But when it comes to Warrior and Taker, it makes perfect sense. Both shared an enigmatic place of origin, Parts Unknown and Death Valley respectively. They were both booked to be complete monsters, chucking out jabronis left and right and always coming up on top in the end. The high and low energy of their charisma levels made it easy to generate buzz from the crowd and to make the desperate tag white hot. And finally, they shared the same mammoth accomplishment: They both beat Hulk Hogan for the WWF title. Warrior ended Hulk's second title reign in a "passing of the torch" match at Wrestlemania VI, only for Warrior to be booked terribly and lead to the first warning sign of WWF's decline, while Taker nailed Hogan with a Tombstone on a chair at 1991 Survivor Series, only for Hogan to no sell the career-ending injury by whining for a rematch at the next PPV literally days later (Tuesday in Texas) and pinning him. To be fair, Taker still looked strong, as it took tons of cheating tactics in order for Hogan to win the title back. Taker was supposed to remain a heel and face off against Hogan at the following SummerSlam but the massive rewrites and the growing public disdain of Hogan and his lame "retirement" angle would lead to matters such as this match.

Man, that's a lot of baggage to claim, so let's just get started already!

After a staredown between the two, to sucker in the audience of possible dissension, Warrior & Taker then deliver two awful big boots and clotheslines to the outside. So much for being a great tag team.

The fan favorites stay strong until Warrior gets a short clothesline by an aproned Shango. For the next couple of minutes, Warrior's idea of being Ricky Morton is to just lower your head, immediately get up from every move, and keep slightly running in place. Despite this storytelling setback, the crowd is very energetic for this match; not much of a wonder considering this was filmed in Toronto.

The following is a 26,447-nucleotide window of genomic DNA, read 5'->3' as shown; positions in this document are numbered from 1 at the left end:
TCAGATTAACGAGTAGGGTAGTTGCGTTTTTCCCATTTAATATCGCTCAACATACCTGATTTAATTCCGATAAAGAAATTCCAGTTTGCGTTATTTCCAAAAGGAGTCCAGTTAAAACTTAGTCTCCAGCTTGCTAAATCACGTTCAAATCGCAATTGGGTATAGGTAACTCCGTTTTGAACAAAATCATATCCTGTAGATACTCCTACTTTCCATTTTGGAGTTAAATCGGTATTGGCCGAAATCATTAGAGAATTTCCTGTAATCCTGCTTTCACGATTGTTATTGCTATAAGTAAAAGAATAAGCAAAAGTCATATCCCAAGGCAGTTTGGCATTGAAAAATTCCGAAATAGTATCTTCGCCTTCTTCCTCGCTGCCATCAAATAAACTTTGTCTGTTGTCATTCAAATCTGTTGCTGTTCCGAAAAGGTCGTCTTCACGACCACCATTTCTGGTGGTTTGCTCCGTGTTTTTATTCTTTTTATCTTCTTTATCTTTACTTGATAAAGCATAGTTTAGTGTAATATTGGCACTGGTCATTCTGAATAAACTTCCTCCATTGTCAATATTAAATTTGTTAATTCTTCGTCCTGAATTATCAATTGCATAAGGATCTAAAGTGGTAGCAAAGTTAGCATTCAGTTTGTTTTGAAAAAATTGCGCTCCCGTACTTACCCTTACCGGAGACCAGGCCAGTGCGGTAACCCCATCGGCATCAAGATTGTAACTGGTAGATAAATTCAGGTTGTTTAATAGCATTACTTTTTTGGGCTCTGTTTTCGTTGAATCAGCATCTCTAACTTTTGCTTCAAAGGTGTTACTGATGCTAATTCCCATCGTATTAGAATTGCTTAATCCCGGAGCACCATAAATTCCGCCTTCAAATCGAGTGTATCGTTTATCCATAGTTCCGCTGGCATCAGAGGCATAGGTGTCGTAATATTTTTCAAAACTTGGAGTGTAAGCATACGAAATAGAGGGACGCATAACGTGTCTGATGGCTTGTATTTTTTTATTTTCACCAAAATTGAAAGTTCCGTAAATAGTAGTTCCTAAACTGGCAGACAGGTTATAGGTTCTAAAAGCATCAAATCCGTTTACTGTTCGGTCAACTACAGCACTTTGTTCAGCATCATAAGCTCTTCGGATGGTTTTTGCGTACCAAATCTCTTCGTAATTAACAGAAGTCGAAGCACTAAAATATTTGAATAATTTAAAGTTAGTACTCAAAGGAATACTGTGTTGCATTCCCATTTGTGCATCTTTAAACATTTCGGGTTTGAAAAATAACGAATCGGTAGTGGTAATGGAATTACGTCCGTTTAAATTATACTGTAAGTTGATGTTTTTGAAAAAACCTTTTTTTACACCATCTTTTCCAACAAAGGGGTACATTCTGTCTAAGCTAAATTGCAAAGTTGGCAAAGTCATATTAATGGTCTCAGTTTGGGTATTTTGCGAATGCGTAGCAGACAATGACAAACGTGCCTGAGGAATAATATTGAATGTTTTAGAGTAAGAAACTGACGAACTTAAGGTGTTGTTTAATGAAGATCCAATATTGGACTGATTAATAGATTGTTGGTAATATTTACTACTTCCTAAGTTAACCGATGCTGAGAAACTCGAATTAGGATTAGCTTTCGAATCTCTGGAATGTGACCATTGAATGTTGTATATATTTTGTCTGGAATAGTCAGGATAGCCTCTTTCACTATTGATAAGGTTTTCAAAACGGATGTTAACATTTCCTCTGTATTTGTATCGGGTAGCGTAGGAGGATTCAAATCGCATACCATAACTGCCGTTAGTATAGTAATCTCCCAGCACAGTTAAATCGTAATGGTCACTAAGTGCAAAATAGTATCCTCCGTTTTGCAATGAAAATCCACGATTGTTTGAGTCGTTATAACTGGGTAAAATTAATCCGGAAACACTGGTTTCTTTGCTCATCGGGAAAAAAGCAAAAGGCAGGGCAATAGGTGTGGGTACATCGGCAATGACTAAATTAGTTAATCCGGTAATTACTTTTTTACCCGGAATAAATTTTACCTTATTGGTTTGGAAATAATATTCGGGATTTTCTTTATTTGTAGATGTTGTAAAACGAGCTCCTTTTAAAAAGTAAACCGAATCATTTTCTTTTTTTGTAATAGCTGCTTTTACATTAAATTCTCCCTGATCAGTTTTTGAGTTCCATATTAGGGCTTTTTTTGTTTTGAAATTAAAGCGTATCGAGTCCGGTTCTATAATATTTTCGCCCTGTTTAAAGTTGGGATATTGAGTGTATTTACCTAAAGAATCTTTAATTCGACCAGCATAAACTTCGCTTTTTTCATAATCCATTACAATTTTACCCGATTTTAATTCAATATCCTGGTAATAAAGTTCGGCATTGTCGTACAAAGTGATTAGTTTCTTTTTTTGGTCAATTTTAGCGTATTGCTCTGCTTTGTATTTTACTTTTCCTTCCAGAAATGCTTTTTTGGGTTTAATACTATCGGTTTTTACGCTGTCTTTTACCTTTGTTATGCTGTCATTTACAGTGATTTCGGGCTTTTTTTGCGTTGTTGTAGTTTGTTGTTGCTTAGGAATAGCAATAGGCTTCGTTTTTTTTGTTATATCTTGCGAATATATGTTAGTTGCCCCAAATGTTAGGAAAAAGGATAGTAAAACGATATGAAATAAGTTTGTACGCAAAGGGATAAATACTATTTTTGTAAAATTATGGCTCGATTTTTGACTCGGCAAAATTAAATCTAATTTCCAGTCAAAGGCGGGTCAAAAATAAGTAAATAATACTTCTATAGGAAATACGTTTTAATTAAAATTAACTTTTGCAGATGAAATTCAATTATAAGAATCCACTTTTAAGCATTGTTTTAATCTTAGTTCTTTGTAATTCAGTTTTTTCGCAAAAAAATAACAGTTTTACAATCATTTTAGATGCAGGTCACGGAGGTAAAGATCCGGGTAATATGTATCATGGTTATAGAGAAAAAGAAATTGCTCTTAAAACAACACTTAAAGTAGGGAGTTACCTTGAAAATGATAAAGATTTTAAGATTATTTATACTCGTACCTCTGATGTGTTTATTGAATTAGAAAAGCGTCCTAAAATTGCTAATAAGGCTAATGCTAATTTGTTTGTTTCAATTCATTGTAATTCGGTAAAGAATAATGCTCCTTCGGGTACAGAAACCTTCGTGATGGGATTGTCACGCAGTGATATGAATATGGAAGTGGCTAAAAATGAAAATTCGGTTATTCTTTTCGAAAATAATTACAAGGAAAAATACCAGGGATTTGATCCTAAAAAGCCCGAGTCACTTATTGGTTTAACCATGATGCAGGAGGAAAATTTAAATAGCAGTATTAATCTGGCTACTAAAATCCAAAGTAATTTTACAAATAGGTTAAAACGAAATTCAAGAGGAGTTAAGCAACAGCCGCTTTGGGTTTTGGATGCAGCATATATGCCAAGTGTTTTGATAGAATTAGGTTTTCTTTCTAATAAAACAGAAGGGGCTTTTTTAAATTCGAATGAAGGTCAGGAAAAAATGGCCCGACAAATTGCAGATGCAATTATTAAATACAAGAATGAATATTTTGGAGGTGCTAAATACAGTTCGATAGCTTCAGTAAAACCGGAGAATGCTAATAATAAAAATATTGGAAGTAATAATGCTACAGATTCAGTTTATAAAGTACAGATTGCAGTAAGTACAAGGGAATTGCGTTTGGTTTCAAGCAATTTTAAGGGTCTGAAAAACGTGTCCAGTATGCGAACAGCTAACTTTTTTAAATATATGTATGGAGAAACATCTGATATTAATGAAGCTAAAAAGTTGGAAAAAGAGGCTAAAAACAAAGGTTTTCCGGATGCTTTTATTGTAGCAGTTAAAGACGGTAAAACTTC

Taker gets the hot tag and runs wild. Then, we get something really cool: The heels try for a double team maneuver, only for Taker to plant a standing choke on both of them. Instead of a double chokeslam, Warrior revs himself in the corner, Taker 180s them, and Warrior clotheslines them to the canvas.

Then, the weirdness factor ratchets completely up: Warrior is now somehow legal and wins with his running body splash. Before celebrating in the corner, he puts on a small purple tassel necklace (?). Meanwhile, Taker stands on the apron, staying in character but confused as all hell before Warrior finally walks over and they share a mighty handshake.

Despite the easy outcome and the blatantly bad work rate of Warrior and Shango, I'm always in a state of glee whenever I watch this match. Warrior & Taker could have been a mighty team in a year where the tag division was rapidly falling apart; a possible feud with the Legion of Doom would have been amazing in how much no selling would take place, with time limit draws every night. Sadly, this was the only taped match for this duo. They had a dark match a week later, against Shango and Kamala at a Superstars taping and an one week house show run in 6-man matches with The Big Boss Man. Warrior was fired in November for a drug violation, kicking him off another major payoff. But that's a tag team for another day.